Clinical trial updates: here are several current studies that hope to improve recovery after spinal cord injury.
First, a simple potential therapy that involves no drug, no surgery, no invasive anything except breathing air with reduced oxygen in a series of 90-second doses over a period of a few days. This is known as acute intermittent hypoxia (AIH). It seems too simple, and perhaps counterintuitive; yes, of course too much oxygen deprivation is certainly a bad thing, but a little bit of AIH causes stress to the nervous system, sets off cellular responses that improve breathing and even enhances nerve growth and plasticity, and thus improves walking. I’ve covered hypoxia several times, in 2012 and 2013.
In a small 2014 study of patients with chronic incomplete spinal cord injures, it was reported that AIH improved walking speed and distance, especially when combined with overgrround walk-training. Now, three other clinical trials are ongoing to further evaluate the effect of short term oxygen deprivation, all being conducted at Emory University in Atlanta, Randy D. Trumbower, principal investigator.
The four trials are similar; one is looking at the effect of AIH plus caffeine. One trial, funded by Wings for Life, is recruiting people with motor incomplete SCI C4 - T12 at least one year post-injury. The trial will test the hypothesis that “AIH exposure will increase maximum voluntary leg strength, increase multi-joint reflex excitability of leg muscles and increase walking performance in persons with incomplete cervical SCI.”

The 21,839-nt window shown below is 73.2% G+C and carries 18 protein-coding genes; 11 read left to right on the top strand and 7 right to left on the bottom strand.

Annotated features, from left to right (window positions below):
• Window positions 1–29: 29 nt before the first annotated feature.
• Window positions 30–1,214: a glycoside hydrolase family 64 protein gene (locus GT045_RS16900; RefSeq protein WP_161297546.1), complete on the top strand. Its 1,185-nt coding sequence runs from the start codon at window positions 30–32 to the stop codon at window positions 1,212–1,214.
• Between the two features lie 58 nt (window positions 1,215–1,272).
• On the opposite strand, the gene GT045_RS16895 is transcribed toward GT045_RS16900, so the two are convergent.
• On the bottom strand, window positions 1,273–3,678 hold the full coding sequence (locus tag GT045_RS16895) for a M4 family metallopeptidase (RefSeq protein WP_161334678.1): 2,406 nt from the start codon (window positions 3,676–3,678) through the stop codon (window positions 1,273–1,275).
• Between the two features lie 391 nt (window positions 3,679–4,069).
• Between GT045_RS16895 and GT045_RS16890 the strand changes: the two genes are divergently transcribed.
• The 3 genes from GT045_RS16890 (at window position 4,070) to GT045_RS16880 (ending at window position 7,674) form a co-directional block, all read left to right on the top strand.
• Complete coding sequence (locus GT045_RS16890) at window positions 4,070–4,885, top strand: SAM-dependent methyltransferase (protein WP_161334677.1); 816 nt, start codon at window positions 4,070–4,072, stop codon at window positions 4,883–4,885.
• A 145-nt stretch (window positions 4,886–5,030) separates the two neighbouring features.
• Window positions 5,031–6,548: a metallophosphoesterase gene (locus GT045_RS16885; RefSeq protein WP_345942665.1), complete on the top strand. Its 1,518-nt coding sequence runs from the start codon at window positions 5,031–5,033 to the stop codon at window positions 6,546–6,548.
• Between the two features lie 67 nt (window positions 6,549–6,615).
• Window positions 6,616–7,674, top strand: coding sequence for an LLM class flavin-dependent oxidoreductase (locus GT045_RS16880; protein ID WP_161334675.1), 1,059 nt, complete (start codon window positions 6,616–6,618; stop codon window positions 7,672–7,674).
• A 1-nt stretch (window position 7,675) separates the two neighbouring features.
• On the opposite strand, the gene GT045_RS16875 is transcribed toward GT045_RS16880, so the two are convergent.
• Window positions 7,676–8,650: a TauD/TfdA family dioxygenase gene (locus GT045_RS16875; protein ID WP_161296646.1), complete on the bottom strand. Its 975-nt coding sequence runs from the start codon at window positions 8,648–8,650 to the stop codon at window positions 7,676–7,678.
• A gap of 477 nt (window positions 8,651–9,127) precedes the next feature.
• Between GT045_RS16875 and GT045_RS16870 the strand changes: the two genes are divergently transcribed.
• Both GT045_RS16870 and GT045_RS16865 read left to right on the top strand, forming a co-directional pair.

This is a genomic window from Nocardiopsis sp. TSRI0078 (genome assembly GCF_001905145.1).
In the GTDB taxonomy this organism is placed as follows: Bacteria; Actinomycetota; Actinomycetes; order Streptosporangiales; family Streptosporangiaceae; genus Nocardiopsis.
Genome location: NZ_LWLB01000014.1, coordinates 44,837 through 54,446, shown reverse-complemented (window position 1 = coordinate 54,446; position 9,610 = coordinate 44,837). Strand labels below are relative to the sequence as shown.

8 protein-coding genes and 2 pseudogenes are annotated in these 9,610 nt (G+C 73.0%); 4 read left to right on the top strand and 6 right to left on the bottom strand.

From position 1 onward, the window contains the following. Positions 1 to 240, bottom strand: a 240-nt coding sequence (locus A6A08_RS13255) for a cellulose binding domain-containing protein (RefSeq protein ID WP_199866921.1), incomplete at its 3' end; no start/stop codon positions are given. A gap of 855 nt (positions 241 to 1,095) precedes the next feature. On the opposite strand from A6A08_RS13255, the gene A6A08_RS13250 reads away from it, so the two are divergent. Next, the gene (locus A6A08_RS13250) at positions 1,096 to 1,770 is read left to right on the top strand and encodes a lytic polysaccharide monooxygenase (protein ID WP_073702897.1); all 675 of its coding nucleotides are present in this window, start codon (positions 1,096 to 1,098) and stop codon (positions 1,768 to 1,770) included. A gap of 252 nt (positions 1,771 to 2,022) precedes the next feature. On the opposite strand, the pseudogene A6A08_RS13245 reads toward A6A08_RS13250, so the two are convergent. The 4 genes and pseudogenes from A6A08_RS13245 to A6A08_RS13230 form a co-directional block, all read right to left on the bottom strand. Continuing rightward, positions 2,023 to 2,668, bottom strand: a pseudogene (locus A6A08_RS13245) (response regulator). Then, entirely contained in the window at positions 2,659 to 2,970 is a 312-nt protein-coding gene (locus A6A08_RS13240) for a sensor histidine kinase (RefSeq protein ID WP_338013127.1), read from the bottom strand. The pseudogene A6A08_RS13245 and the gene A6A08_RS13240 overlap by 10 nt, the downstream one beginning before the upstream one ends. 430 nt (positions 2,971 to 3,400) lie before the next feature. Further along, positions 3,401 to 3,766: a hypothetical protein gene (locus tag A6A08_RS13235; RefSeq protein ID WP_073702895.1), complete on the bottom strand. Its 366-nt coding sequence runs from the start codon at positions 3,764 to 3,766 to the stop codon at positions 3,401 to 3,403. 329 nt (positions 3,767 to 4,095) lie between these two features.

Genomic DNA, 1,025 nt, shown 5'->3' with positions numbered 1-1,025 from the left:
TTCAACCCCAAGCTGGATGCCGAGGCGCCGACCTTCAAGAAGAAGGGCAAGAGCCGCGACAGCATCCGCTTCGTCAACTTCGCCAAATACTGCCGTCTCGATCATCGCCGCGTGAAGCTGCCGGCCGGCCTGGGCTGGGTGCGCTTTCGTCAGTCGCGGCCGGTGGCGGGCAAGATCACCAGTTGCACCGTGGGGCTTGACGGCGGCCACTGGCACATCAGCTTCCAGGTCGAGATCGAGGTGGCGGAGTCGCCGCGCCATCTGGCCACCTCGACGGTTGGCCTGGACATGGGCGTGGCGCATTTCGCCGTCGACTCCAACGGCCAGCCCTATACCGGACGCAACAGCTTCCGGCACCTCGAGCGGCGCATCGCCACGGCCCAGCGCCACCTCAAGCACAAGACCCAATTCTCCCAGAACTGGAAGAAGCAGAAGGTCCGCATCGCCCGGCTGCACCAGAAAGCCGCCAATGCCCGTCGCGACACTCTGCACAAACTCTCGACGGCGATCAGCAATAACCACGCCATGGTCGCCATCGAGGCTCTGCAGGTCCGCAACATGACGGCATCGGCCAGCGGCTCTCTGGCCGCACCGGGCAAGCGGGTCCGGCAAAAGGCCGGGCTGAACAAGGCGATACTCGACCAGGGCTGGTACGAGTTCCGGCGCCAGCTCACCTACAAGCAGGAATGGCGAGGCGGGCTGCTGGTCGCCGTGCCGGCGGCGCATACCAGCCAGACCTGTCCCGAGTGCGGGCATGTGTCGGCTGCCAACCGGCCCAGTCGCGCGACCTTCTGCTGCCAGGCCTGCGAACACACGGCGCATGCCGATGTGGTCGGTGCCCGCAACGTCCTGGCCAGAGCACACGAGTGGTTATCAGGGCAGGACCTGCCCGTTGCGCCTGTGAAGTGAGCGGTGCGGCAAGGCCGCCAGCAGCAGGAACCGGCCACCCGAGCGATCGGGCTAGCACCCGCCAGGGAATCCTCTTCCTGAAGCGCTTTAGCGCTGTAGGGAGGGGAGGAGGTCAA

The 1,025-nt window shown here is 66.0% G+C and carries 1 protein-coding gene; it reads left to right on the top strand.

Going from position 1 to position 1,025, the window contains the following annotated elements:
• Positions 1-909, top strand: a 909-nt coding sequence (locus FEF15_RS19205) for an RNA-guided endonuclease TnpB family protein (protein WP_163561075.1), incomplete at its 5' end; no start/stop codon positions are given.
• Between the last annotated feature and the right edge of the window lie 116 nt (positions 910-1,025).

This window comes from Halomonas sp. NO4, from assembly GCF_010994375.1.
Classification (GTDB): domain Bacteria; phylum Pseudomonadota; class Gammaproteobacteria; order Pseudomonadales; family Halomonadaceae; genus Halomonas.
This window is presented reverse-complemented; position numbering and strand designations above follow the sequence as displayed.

From the listing in ClinicalTrials.gov for the Wings for Life trial:Accumulating evidence suggests that repeatedly breathing low oxygen levels for brief periods (intermittent hypoxia) is a safe and effective treatment strategy to promote meaningful functional recovery in persons with chronic spinal cord injury. Repetitive exposure to mild hypoxia triggers a cascade of events in the spinal cord, including new protein synthesis and increased sensitivity in the circuitry necessary for breathing and walking. Recently, the investigators demonstrated that daily (5 consecutive days) of intermittent hypoxia stimulated walking enhancement in persons with chronic spinal cord injury.
Viva Vagus, redux: we reported last year on the beneficial effect toward SCI recovery by stimulating the vagus nerve. We noted that after a cervical spinal cord injury in an animal model, vagus nerve stim plus rehab helped rats recover 75 percent more forelimb strength than those that got rehabilitation alone.
A clinical trial is now recruiting up to 135 patients (four groups – two healthy cohorts, one considered overweight, and one with SCI) to test the effect of a non-invasive stimulation device – not for motor recovery per se but to see if the stim can reduce autonomic dysfunction. For the SCI group, they’re looking for motor-complete participants, T1 – T6, at least a year post- injury who use intermittent catheterization. The work is from the Miami Project, Mark S. Nash, principal investigator.
The study is called “Vagal Nerve Stimulation to Reduce Inflammation and Hyperadrenergia.” Inflammation you probably know; hyperadrenergia is a bit more complicated, involving an excess production of adrenergic activity – production of adrenaline (epinephrine) or noradrenaline (norepinephrine) – in the autonomic nervous system.